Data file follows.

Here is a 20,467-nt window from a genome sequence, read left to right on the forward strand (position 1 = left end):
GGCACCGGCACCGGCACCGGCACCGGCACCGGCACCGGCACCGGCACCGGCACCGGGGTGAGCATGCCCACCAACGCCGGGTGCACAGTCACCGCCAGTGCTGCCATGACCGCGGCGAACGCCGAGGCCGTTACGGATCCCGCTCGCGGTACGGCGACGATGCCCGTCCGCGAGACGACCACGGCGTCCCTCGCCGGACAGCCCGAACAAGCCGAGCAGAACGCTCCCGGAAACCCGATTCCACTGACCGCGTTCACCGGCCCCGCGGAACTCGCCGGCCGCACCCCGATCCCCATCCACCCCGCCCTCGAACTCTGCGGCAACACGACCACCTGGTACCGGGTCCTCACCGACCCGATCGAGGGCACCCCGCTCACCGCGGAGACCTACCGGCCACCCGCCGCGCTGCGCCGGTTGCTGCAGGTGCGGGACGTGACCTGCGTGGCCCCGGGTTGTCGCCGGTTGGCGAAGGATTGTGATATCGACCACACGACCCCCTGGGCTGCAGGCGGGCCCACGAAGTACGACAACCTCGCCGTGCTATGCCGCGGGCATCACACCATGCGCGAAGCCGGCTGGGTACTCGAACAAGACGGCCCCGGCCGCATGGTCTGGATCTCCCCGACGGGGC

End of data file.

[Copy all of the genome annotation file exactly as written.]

Here is a 20,467-nt window from a genome sequence, read left to right on the forward strand (position 1 = left end):
GGCACCGGCACCGGCACCGGCACCGGCACCGGCACCGGCACCGGCACCGGCACCGGGGTGAGCATGCCCACCAACGCCGGGTGCACAGTCACCGCCAGTGCTGCCATGACCGCGGCGAACGCCGAGGCCGTTACGGATCCCGCTCGCGGTACGGCGACGATGCCCGTCCGCGAGACGACCACGGCGTCCCTCGCCGGACAGCCCGAACAAGCCGAGCAGAACGCTCCCGGAAACCCGATTCCACTGACCGCGTTCACCGGCCCCGCGGAACTCGCCGGCCGCACCCCGATCCCCATCCACCCCGCCCTCGAACTCTGCGGCAACACGACCACCTGGTACCGGGTCCTCACCGACCCGATCGAGGGCACCCCGCTCACCGCGGAGACCTACCGGCCACCCGCCGCGCTGCGCCGGTTGCTGCAGGTGCGGGACGTGACCTGCGTGGCCCCGGGTTGTCGCCGGTTGGCGAAGGATTGTGATATCGACCACACGACCCCCTGGGCTGCAGGCGGGCCCACGAAGTACGACAACCTCGCCGTGCTATGCCGCGGGCATCACACCATGCGCGAAGCCGGCTGGGTACTCGAACAAGACGGCCCCGGCCGCATGGTCTGGATCTCCCCGACGGGGC